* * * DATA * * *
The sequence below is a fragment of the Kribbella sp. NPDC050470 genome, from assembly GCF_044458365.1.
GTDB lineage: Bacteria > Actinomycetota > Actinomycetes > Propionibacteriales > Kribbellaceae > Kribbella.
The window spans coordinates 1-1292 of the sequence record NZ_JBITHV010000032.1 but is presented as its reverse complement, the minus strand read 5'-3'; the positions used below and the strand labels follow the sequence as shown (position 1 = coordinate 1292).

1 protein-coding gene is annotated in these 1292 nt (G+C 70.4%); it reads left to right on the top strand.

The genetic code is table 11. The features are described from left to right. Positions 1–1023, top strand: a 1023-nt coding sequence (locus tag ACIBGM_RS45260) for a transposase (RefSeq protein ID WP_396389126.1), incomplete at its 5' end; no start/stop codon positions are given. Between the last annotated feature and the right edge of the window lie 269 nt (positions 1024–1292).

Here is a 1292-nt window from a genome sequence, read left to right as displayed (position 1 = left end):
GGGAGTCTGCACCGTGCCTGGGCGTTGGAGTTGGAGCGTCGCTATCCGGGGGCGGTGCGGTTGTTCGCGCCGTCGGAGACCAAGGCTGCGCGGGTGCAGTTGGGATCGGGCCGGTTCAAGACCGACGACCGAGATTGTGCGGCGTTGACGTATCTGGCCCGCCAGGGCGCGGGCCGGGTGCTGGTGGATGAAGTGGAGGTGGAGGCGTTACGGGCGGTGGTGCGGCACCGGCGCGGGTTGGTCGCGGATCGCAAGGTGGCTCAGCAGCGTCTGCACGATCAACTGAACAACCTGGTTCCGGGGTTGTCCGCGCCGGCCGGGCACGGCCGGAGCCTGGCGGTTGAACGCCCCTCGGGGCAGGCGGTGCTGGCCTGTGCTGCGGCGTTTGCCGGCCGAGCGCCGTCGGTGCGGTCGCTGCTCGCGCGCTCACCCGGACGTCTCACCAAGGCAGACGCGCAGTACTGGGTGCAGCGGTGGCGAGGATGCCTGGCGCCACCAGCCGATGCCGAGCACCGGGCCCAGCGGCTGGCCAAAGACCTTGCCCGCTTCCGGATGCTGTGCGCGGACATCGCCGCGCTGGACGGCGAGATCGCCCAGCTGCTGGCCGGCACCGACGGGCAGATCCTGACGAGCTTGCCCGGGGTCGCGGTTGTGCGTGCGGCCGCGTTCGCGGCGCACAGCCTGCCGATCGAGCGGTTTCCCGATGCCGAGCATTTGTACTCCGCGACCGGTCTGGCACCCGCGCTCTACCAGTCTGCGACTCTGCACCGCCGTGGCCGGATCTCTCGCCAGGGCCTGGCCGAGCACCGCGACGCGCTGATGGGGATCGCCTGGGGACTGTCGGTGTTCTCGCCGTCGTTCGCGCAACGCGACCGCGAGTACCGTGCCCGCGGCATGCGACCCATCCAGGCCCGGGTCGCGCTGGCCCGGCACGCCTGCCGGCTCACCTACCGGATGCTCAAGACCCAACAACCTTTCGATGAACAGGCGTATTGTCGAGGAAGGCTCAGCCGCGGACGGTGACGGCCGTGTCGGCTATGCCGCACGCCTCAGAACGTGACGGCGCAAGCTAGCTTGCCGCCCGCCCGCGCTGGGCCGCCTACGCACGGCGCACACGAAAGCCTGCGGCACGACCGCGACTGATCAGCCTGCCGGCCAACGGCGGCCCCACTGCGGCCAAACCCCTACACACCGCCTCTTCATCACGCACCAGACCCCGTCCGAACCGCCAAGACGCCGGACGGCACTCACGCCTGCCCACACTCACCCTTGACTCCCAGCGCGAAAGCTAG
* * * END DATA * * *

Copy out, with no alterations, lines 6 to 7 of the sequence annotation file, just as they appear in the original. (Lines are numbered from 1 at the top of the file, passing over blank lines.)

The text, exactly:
Here is a 1292-nt window from a genome sequence, read left to right as displayed (position 1 = left end):
GGGAGTCTGCACCGTGCCTGGGCGTTGGAGTTGGAGCGTCGCTATCCGGGGGCGGTGCGGTTGTTCGCGCCGTCGGAGACCAAGGCTGCGCGGGTGCAGTTGGGATCGGGCCGGTTCAAGACCGACGACCGAGATTGTGCGGCGTTGACGTATCTGGCCCGCCAGGGCGCGGGCCGGGTGCTGGTGGATGAAGTGGAGGTGGAGGCGTTACGGGCGGTGGTGCGGCACCGGCGCGGGTTGGTCGCGGATCGCAAGGTGGCTCAGCAGCGTCTGCACGATCAACTGAACAACCTGGTTCCGGGGTTGTCCGCGCCGGCCGGGCACGGCCGGAGCCTGGCGGTTGAACGCCCCTCGGGGCAGGCGGTGCTGGCCTGTGCTGCGGCGTTTGCCGGCCGAGCGCCGTCGGTGCGGTCGCTGCTCGCGCGCTCACCCGGACGTCTCACCAAGGCAGACGCGCAGTACTGGGTGCAGCGGTGGCGAGGATGCCTGGCGCCACCAGCCGATGCCGAGCACCGGGCCCAGCGGCTGGCCAAAGACCTTGCCCGCTTCCGGATGCTGTGCGCGGACATCGCCGCGCTGGACGGCGAGATCGCCCAGCTGCTGGCCGGCACCGACGGGCAGATCCTGACGAGCTTGCCCGGGGTCGCGGTTGTGCGTGCGGCCGCGTTCGCGGCGCACAGCCTGCCGATCGAGCGGTTTCCCGATGCCGAGCATTTGTACTCCGCGACCGGTCTGGCACCCGCGCTCTACCAGTCTGCGACTCTGCACCGCCGTGGCCGGATCTCTCGCCAGGGCCTGGCCGAGCACCGCGACGCGCTGATGGGGATCGCCTGGGGACTGTCGGTGTTCTCGCCGTCGTTCGCGCAACGCGACCGCGAGTACCGTGCCCGCGGCATGCGACCCATCCAGGCCCGGGTCGCGCTGGCCCGGCACGCCTGCCGGCTCACCTACCGGATGCTCAAGACCCAACAACCTTTCGATGAACAGGCGTATTGTCGAGGAAGGCTCAGCCGCGGACGGTGACGGCCGTGTCGGCTATGCCGCACGCCTCAGAACGTGACGGCGCAAGCTAGCTTGCCGCCCGCCCGCGCTGGGCCGCCTACGCACGGCGCACACGAAAGCCTGCGGCACGACCGCGACTGATCAGCCTGCCGGCCAACGGCGGCCCCACTGCGGCCAAACCCCTACACACCGCCTCTTCATCACGCACCAGACCCCGTCCGAACCGCCAAGACGCCGGACGGCACTCACGCCTGCCCACACTCACCCTTGACTCCCAGCGCGAAAGCTAG